Interesting assignment: Read the third installment of the Harry Potter series.

What you can get out of it: “In all honesty, an appreciation for the Harry Potter series,” says Alexa Agugliaro, who says she wasn’t on the J.K. Rowling bandwagon before enrolling in the course. “There are a lot of major drabby classes that people have to take while they’re here, so why not, if you have the room, take a cool class about like vampires and monsters.” It’s not all Harry Potter and Twilight, though. Agugliaro wrote her final term paper on the witches in Macbeth.

Side note: Agugliaro says the teacher wore a wizard hat and a robe every day and had a magic wand.


Course: KINES 028: Fencing

Requirement satisfied: GHA (Health and Physical Activity)

Interesting assignment: Just fence. Senior Matt Giacometti said there’s not much variety to the course, but he doesn’t mind. Students participate in basic drills, then fence each other. “It’s fun,” Giacometti says. “Exactly what you want from the class.”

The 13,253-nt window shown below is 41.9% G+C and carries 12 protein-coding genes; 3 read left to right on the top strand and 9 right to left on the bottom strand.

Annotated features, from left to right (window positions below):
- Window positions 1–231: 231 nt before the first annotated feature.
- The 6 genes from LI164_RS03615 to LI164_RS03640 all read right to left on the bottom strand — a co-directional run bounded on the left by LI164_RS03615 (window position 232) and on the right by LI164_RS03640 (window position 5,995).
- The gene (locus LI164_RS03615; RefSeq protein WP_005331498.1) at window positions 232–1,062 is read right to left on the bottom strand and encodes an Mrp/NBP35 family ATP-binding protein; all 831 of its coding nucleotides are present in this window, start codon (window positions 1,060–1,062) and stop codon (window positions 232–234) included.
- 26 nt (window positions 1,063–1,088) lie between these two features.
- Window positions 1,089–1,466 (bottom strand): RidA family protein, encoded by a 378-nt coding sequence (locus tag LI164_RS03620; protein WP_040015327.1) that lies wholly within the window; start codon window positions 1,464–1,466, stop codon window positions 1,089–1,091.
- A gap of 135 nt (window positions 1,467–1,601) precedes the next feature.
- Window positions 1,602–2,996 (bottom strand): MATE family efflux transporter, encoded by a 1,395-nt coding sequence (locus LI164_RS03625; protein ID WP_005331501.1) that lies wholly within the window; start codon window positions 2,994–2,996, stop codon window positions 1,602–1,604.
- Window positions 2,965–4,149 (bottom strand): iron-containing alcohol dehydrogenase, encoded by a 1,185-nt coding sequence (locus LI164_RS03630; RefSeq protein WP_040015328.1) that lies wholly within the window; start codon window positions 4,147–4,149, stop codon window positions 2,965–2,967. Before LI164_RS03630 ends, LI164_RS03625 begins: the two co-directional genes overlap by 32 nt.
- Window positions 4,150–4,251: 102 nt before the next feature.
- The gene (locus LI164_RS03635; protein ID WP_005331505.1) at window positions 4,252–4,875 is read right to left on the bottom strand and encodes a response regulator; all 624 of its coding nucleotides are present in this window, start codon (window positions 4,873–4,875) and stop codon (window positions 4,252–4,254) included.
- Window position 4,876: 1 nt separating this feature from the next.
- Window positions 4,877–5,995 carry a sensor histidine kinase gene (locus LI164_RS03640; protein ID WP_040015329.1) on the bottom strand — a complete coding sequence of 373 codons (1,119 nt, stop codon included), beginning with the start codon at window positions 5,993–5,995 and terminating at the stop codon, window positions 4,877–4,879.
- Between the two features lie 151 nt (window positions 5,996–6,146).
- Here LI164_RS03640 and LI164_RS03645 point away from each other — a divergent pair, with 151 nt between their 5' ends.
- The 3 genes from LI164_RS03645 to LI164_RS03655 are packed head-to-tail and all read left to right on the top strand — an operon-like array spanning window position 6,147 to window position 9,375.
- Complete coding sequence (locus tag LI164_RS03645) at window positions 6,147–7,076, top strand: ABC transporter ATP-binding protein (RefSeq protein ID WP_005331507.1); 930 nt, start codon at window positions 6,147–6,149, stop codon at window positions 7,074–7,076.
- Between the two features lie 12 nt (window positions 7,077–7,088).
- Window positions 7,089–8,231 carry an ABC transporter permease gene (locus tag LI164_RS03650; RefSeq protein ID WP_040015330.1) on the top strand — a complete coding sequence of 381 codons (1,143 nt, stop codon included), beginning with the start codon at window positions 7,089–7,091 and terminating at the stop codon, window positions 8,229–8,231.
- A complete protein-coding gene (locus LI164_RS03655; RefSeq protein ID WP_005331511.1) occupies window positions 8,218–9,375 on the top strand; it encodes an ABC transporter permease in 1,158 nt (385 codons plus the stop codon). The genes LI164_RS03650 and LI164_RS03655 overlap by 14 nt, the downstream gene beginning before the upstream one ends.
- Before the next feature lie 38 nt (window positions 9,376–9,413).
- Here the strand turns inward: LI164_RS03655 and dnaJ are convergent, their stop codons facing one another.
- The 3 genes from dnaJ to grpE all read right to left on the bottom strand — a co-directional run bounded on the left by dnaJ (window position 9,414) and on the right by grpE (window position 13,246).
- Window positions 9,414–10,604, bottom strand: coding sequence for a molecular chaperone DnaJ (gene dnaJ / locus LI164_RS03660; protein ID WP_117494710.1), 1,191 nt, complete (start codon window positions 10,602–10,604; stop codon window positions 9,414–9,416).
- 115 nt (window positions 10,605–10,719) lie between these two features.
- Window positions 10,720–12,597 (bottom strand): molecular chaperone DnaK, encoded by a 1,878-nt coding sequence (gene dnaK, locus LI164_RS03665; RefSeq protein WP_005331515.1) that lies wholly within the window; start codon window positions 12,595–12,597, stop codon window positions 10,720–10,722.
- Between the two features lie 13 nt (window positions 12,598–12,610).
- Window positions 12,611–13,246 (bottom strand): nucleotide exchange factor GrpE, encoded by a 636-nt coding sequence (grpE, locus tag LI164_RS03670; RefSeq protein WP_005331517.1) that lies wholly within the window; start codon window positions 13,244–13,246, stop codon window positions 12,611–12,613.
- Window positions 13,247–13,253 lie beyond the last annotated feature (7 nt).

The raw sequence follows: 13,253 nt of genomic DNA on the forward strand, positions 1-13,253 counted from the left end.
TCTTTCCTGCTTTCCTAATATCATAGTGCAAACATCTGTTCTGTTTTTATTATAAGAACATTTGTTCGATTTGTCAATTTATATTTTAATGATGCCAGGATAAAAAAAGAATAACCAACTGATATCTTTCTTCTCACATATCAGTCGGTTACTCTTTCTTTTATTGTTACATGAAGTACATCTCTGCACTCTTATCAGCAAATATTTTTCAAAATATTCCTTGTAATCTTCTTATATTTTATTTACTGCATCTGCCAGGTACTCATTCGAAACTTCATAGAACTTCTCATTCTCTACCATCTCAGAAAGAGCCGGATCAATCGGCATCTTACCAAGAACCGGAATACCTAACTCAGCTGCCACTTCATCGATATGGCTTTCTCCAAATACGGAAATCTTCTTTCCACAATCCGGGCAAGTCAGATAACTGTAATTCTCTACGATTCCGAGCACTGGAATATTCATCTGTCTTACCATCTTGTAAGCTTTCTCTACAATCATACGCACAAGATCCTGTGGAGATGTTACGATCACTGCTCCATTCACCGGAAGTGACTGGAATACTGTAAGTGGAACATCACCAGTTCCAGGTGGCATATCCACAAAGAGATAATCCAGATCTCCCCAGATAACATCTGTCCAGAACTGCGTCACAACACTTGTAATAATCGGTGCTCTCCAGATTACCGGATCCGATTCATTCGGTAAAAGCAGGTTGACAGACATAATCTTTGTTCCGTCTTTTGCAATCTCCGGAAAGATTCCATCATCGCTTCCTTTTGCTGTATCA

What you can get out of it: “A ton,” Giacometti says. “I’m learning from coaches that have succeeded at the highest level. These guys have coached Olympians.” Giacometti’s professors for the course? Assistant coaches with the Penn State varsity fencing team—a program with 12 national championships and more than 170 All-Americans in the last 28 years. Did you know that Suzie Paxton ’93, a former Nittany Lion fencer and 1996 Olympian, started fencing in this gym class?


Course: Applied Linguistics 100

Requirement satisfied: GS (Social and Behavioral Sciences)

Interesting assignment: During one class, the students were asked to think of as many examples of semantic word as they could. As junior Jackie Giraldo recalls, “That was the first time I ever heard the word yinz,” Giraldo says.

What you can get out of it: Says Giraldo: “I learned how language has evolved over time, but also got a deeper look at how words have evolved, how syntax has evolved, and why things are said different ways in different places. I definitely have a new appreciation of communication of different cultures.”


Course: INART 115: Popular Music in America

Requirement satisfied:  GA (Arts)